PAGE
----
The United Nations successfully holds Habitat III in Quito to pass a New Urban Agenda

 

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From October 17-20, thousands of urban thinkers from the public, private and civic sectors gathered in Ecuador’s capital city of Quito for Habitat III, the UN conference held every twenty years to discuss the opportunities and challenges facing cities. This year, member states ratified what is called the New Urban Agenda, which lays out the main issues facing cities and how Member States plan to address them. Key themes in the New Urban Agenda include: acknowledging the need for adequate housing, mitigating the effects of climate change on cities, the importance of social inclusion in cities to end poverty, the necessity of spatial planning for the sustainable development of cities and the growing need for resilient cities. A key focus of the conference was assuring the agreement will be implemented effectively.

The New Urban Agenda affirms the importance of legislation and upholds the significance of governance and good laws as a pathway for sustainable cities. Its implementation will come from “inclusive, implementable, and participatory urban policies,” that are supported by all levels of government where local governments, in particular, will be catalysts for creating well-planned cities. Member States will support these governments to create laws that are both sensitive to local needs and that bring together actors from public, private and civic sectors together to have “concise goals, responsibilities and accountability mechanisms [that] are clearly defined.”  The passage of the New Urban Agenda marks a paradigm shift for cities to be more inclusive through legislation.  Data driven policy mechanisms for urban governance like municipal finance tools, a land cadaster, and valuation maps will drive these changes.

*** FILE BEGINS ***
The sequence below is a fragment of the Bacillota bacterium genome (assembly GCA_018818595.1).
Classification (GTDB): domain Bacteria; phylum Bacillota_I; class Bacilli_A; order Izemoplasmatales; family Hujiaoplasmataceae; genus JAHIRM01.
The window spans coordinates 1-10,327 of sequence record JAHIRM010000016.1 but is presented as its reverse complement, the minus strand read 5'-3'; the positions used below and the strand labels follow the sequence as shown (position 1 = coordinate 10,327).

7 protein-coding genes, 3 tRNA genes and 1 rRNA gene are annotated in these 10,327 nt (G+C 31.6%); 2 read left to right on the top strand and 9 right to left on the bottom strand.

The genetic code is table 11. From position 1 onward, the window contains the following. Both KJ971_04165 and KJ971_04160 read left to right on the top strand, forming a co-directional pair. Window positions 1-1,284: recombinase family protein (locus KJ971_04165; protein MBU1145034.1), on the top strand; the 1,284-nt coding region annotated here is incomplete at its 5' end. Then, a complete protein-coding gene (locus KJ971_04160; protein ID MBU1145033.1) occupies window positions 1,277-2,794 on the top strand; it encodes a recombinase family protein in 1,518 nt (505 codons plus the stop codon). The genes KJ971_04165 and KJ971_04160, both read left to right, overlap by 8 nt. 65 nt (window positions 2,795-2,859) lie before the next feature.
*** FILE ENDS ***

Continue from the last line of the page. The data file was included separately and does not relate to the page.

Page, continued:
In the lead up to the conference, UN-Habitat launched a report titled “The Fundamentals of Urbanization: Evidence base for Policy Making.” This report outlines specific policy tools Member States can use to put the New Urban Agenda into action. As the report was launched, Executive Director Joan Clos said that a commitment to ensuring the fundamental processes of urban planning will “indicate the well-being of a city. [These processes] suggest there is a viable framework in place, a clear business plan, strong planning institutions, and a sound regulatory regime.” Strong urban planning fundamentals should include regulation of such areas as public space, block size, development rights, building codes, and of the complexity of the overall planning regimes. Additionally, an emphasis on making quality housing affordable and increasing the presence of spatial plans globally are key goals outlined in the report critical to the success of cities. Finally, the report addresses the challenges and solutions for municipal finance in executing the other tools identified in the report.

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